Part of Hayley was worried about her future and whether she would permanently damage her health. After a gap year she decided to train to be a nurse and hopes to work with children once she qualifies.

But another part of her was adamant that she couldn’t let herself recover at her current weight and believed if she could lose 5kg she could think about recovering then.

Preparation: “I want to recover”

In the preparation the person has decided that they want to recover and are now making plans to change. If you are in this stage, you might be looking up bulimia online, looking for a therapist, or speaking to your family or partner about how to get support.

You may still feel conflicted about recovery. Sometimes people feel they really do want to get better, but they are not confident in their ability to do so. You may experience a definite “turning point” and want to recover, but many people decide to take the leap despite having some doubts still.

Woman research eating disorder recovery on laptop with notepad

Hayley is now 29. She has graduated university and has been working as a nurse in her local paediatric hospital for the past 5 years. Hayley loves her job, but it is also very stressful, she works long hours and needs to remain focussed for long periods of time. She has also moved in with her boyfriend Ben, and they have recently got engaged.

Hayley’s bulimia has fluctuated over time, sometimes she has binged and purged daily, sometimes it is only once a week. Currently she is back to bingeing every day. Ben knows about the eating disorder, but he isn’t sure how best to help.

Hayley decides that it is worth trying to get better properly, she wants to enjoy her wedding, she knows her eating disorder is giving her brain fog at work and she wants to be well enough to have children of her own in the future.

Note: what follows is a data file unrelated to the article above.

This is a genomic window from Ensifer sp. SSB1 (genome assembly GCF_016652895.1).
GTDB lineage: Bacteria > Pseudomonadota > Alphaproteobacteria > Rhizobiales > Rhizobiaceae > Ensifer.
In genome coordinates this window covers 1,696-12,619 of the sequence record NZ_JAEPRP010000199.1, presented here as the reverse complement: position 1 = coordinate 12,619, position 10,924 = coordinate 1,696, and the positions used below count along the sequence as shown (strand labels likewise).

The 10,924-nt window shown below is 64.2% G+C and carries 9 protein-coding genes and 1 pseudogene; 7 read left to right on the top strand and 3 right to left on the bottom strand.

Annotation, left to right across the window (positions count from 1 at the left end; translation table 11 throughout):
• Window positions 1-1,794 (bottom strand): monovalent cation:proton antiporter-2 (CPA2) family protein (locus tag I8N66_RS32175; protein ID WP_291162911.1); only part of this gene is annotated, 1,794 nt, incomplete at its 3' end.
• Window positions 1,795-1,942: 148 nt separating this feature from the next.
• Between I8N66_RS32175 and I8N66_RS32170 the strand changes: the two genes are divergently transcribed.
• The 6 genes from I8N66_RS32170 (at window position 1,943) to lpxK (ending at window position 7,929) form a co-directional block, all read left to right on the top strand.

Action: “I am actively working on recovery”

The action stage consists of making the necessary steps to move towards recovery. This can look different for people depending on their circumstances but might include talking to your GP, meeting with a therapist, seeing a dietitian and following a meal plan, and implementing regular eating.

Recovering from bulimia can be really difficult. There will be days where you binge still, but during this phase these episodes can be used to understand your eating disorder and make plans for how to tackle things in the future.

You may still feel conflicted. As you work hard in therapy or on changing your eating, you should see a reduction in symptoms. This often gives people a sense of hope that change is indeed possible and pushes them to keep going.

Friends having a picnic outside in summer

Hayley speaks to her GP who refers her to her local specialist eating disorders team. They do an assessment and diagnose her with bulimia. It feels strange to her to receive the diagnosis. Even after years of struggling, part of her worried that she wouldn’t be taken seriously.

Whilst Hayley waits for therapy, she meets with a mental health nurse who supports her with a meal plan, and some build some coping skills.